One Day We’ll Get Nostalgic for Disaster

May 7, 2008 § 1 Comment

We are questioning everything. Why we love the things we love. If this was a mistake; if that was a mistake; if the whole thing was wrong from the start. We bargain, we argue, we cry; we try and fail to make the whole thing add up. We grieve; we eat sandwiches of guilt, shame and tomatoes. We made a mountain of of this molehill, and then made the mountain into a state and the state into a country. Eventually, we stopped asking questions and started pointing fingers at each other. And, more carefully, at the people around us.

These are the best of times; they are the worst of times.

We are trying to remember to be gentle. And kind. And trying to remember that often nothing is gentle or kind.

I don’t know what to say, so I am saying nothing at all.

~~~~~~~~~~~~~~~~~~~~~~~~~~~~~~~~~~~~~~~~~~~~~~~

There is no way The New York Times will publish this letter, because it’s crazy talk, but it’s where we ended. It is our solution. We are not the only ones; we wish we could say we were done, that we are walking away, that we are turning our backs, but we cannot. We cannot put an end to pain by ignoring it.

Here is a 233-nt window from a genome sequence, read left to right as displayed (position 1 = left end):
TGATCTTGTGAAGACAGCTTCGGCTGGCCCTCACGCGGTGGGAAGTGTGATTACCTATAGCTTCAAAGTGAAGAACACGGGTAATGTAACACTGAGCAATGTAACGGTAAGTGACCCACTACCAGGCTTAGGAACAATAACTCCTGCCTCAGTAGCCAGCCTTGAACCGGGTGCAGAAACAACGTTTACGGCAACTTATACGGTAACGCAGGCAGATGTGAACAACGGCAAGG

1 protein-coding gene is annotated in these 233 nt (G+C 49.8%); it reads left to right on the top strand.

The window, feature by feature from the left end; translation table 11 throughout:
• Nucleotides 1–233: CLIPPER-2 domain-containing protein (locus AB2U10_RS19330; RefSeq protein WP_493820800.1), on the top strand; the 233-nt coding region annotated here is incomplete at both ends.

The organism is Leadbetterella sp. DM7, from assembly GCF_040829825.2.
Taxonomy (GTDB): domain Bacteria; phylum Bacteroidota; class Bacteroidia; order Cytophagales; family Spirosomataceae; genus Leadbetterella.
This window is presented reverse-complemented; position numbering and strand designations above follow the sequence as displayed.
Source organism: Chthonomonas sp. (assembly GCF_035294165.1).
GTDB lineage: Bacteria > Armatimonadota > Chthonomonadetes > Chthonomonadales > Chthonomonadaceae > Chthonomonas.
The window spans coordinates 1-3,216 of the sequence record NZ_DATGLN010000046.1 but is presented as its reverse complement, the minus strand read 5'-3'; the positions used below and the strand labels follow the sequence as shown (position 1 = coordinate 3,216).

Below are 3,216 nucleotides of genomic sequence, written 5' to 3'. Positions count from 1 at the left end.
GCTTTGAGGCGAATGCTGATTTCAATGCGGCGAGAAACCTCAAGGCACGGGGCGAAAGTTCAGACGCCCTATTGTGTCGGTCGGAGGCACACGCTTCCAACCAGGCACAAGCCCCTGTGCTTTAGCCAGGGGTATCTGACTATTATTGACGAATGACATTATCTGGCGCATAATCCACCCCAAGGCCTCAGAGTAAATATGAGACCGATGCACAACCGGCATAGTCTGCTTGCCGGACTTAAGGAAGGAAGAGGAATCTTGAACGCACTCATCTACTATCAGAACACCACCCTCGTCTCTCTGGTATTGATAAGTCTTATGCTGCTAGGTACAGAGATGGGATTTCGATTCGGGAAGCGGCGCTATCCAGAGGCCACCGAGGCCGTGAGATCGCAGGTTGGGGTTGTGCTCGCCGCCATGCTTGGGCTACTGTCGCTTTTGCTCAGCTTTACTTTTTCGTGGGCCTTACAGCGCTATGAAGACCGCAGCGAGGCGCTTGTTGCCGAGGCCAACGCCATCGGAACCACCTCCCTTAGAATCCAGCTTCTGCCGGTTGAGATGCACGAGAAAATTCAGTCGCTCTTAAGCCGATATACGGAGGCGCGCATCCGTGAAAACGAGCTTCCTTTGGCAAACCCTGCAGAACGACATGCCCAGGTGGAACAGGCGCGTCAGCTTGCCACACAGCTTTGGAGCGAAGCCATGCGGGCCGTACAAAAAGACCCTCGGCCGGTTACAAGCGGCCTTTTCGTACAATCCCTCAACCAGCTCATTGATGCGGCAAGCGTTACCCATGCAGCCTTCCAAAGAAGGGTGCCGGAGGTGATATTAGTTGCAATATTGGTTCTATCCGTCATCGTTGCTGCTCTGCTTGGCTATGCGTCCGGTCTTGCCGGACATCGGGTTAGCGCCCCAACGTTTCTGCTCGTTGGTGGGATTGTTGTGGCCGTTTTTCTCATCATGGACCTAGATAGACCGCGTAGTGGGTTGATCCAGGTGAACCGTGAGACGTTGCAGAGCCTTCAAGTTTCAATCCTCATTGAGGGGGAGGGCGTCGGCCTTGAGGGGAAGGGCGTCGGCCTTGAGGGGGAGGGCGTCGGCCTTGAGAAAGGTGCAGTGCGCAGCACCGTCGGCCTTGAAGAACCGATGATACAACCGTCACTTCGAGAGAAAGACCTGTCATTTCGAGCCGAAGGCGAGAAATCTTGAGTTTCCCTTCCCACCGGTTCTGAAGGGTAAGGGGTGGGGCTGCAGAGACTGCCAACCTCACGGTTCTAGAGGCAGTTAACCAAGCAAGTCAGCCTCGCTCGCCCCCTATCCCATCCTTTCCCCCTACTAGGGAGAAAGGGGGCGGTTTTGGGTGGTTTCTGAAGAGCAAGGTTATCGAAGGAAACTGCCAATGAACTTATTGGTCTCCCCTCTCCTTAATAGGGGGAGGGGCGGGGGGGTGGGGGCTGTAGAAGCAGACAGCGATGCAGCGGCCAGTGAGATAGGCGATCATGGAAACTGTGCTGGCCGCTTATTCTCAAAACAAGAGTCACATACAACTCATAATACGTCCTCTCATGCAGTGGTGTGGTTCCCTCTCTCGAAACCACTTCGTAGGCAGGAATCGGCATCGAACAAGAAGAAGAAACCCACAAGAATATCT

To the Editor:

Re ‘So Young, So Strong, So Fast and Oh So Very Sad’ (essay, May 4)

My husband and I, lifetime racing fans, watched the 134th Kentucky Derby from the Churchill Downs grandstand; afterward, we watched brokenhearted fans sobbing in their seats. We’ve been soul-searching since.

We agree with Jane Smiley; having watched Barbaro, Pine Island, George Washington and now Eight Belles crumple, horse racing must change. It is a matter, now, of convincing breeders and buyers. Our proposal is this: Create a race that is more important than the Triple Crown.

Stop rewarding speed and start rewarding longevity with new race open only to six-year-olds with at least 20 starts, held at Keeneland – or another track that has switched to synthetics – with a purse of $8 million, run over a mile and an eighth, in honor of Eight Belles.

Perhaps by creating a loftier goal, breeders and buyers will stop creating brittle, precocious speedsters – and curate stronger, sturdier horses built to last. It’s a longshot, but this sport loves a longshot – and only when this shift in thinking begins can horse racing truly begin to change, and heal.

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